some of those bite work issues can be headed off in dog selection (environmental stability, nerves, etc), but some of it is just exposure. my dog was an IPO 1 and had probably never bitten a leg when i got him. we didn't spend a lot of time on leg bites in the basic handler school and he will still almost always prefer an upper body bite, but his first street bite was a leg bite. go figure....
oh i understand the time thing but i think trainers should train the dog for this stuff instead of selling a trained psd dog who needs work still. but hey us trainers gotta make money some how. lol i just wouldnt trust a dog without proper training.
 

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Jarko was Steve......WAS......I have not worked him in awhile now that he is retired. The last time we worked him (after ASR went cold) - the control was not there at all - lack of proficiency training. No doubt we could get it back but I've opted to let him enjoy his retirement :)

Better than most i still wouldnt want to mess with him in a dark or light for that matter alley. lol
 

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Awwwwwwww...... I love Jarko. He still wont give me that damn Kong, but he will come sit in my lap with it :D He is a VERY level headed dog, I would say that in itself makes him great :D
 

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Once again, Sch rears it's ugly head. I take new people to Sch trials so they can see that it is rather silly, and they hear the scores and the ALWAYS PRONOUNCED bitework AAAAAAAAAAAAAAAAAAAAAAAAAHAHAHAHAHAHAHAHAHAHAHAHAHAHAHAHAHAHAHAHAHAHAHAHAHAHAHAHAHAHAHHA

Sorry.

I really would like to see video of the bad performances posted......NOT to make fun of, but as good instruction as to how or why things went wrong.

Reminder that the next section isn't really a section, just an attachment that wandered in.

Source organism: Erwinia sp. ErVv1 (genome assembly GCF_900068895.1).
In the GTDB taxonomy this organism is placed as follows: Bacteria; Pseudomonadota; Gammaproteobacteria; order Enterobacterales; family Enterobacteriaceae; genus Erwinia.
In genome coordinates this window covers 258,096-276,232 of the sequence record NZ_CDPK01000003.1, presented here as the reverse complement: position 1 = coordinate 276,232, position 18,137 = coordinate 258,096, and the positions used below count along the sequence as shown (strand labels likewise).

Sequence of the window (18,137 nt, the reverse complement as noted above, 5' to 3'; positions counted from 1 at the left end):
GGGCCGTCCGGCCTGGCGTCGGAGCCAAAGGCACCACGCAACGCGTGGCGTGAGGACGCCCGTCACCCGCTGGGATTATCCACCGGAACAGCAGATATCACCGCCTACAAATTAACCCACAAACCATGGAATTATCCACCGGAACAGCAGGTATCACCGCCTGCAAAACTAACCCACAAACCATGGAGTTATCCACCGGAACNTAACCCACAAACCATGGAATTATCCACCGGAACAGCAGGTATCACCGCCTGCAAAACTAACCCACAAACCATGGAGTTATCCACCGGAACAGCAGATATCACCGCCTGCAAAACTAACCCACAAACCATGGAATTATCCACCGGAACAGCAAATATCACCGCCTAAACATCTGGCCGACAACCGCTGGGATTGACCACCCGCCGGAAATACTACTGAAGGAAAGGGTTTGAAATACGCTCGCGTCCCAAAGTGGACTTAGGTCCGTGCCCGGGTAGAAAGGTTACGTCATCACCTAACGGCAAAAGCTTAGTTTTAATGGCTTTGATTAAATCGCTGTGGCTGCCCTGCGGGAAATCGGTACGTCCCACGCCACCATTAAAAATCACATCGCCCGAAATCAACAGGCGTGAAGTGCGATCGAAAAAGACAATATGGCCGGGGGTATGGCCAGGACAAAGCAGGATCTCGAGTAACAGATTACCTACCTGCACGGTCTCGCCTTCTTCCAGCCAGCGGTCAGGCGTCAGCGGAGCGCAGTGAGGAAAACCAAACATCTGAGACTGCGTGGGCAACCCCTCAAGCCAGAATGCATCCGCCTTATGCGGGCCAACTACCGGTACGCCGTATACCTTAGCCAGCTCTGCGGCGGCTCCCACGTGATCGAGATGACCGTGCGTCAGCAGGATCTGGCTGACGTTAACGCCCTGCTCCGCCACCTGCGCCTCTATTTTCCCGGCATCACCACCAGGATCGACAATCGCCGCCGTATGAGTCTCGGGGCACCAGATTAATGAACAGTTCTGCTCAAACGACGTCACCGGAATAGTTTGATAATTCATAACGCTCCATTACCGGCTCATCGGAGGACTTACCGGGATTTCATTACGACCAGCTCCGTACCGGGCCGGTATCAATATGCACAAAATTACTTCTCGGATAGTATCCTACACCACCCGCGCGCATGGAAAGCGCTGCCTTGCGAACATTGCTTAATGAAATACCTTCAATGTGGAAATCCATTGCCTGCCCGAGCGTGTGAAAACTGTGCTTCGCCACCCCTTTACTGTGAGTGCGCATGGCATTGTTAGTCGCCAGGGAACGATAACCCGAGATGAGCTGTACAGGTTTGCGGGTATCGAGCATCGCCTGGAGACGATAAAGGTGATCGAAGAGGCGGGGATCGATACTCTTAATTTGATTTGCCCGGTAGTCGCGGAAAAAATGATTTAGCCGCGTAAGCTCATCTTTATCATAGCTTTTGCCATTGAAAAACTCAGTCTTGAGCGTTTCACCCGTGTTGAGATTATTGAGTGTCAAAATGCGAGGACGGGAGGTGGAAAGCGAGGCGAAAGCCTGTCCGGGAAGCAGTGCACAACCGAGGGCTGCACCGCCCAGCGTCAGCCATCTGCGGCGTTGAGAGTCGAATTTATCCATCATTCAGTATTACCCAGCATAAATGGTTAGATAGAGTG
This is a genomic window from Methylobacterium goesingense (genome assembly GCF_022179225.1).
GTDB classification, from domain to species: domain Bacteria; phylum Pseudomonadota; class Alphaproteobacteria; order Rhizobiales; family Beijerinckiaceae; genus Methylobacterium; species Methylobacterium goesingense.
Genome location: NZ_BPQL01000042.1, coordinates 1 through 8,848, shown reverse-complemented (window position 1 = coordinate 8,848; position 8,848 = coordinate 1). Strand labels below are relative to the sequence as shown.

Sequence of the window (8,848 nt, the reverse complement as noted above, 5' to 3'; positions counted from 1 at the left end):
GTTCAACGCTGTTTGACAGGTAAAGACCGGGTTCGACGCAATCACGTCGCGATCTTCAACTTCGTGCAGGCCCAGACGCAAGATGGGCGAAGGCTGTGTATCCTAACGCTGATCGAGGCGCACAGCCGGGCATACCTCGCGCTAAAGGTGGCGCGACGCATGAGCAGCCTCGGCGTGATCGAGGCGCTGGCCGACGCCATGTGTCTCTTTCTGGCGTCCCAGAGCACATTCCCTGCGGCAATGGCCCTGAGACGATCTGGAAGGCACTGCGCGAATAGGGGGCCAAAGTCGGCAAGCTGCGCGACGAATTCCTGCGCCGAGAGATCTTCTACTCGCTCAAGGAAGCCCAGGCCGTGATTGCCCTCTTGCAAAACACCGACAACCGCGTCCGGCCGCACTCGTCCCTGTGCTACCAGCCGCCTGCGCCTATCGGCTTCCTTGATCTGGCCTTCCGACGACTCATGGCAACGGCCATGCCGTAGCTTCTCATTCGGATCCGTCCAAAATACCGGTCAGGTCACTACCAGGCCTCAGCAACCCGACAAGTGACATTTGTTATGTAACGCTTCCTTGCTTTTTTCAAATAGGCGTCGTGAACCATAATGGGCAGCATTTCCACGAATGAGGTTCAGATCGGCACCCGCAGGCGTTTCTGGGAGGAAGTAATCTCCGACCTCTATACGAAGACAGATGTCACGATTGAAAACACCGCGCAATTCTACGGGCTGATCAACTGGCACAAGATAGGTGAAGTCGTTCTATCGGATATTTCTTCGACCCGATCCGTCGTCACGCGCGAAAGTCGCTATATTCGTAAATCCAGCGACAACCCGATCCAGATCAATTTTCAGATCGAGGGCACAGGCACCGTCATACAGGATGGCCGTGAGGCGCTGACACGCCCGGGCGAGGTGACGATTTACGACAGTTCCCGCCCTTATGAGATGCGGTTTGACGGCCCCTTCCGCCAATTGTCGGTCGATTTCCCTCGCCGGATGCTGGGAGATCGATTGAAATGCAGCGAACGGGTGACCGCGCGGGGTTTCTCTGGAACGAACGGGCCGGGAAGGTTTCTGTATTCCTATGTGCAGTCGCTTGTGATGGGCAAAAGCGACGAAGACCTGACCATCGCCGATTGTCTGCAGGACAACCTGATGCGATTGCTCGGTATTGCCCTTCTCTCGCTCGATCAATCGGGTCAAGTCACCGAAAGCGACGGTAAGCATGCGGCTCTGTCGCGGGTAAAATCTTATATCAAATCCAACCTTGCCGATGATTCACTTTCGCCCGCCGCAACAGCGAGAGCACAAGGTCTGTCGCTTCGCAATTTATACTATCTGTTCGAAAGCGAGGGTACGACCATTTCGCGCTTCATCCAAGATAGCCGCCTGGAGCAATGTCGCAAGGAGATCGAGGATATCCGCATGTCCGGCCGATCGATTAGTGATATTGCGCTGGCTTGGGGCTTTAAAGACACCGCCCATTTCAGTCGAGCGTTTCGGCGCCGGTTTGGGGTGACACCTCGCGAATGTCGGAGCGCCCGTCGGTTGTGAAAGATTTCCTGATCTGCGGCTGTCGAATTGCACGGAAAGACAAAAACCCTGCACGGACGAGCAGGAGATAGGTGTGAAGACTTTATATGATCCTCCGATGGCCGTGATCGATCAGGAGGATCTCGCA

If I had video of last june with Buko, I would post it, not only for comedic value, but also to show people what I could of done differently as a handler to get control of the dog better. As I was feeling like absolute crap, I am sure there was a whole bunch of stuff to point out, a lot of it real basic and common errors.

Unfortunately, no one wanted to video my comedic efforts, and the learning opportunity is lost.

Showing the bad stuff is way more important than the good stuff.

I would have loved to have video of Buko in September. There were some really beautiful handler errors occuring. Buko also had some pretty nice moments here and there.



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Discussion Starter · #17 ·
I would show the video of the dog/handler that performed poorly if it was me and my dog but seeing how it is someone elses performance...I won't. Now if this breeder brags on their website about this dog going to the regionals....I might have a change of heart :)
 

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I should probably wait to post on this one till after the Arizona trial on the 14th! :)

But, I think what happens is that people get used to a routine on their field or at their training and the dog does pretty well considering the same decoys, scenarios, locations, etc. Then the handler goes to the trial field with new decoys that may be putting more pressure on the dog and on an unfamiliar field and the handler sees a different dog then the one at training. The dog that is usually clean in training suddenly becomes sticky on the outs and there is a loss of control.

Their training does not engage the dog at the trial level and they are not prepared. Unfortunately, they don't figure this out until their dog is running amuck and biting everyone and everything, and they are too embarrassed or proud to cut the trial short and call it a day .....
 

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I should probably wait to post on this one till after the Arizona trial on the 14th! :)

But, I think what happens is that people get used to a routine on their field or at their training and the dog does pretty well considering the same decoys, scenarios, locations, etc. Then the handler goes to the trial field with new decoys that may be putting more pressure on the dog and on an unfamiliar field and the handler sees a different dog then the one at training. The dog that is usually clean in training suddenly becomes sticky on the outs and there is a loss of control.

Their training does not engage the dog at the trial level and they are not prepared. Unfortunately, they don't figure this out until their dog is running amuck and biting everyone and everything, and they are too embarrassed or proud to cut the trial short and call it a day .....

I can understand that. I would think that would be pretty commen, especially to new handlers. (Like myself...hopefully I can learn from others mistakes :D) But the dog(s) that Lacey is talking about...that is not the problem. These dogs have alot of training issues, and they are not just at trial time.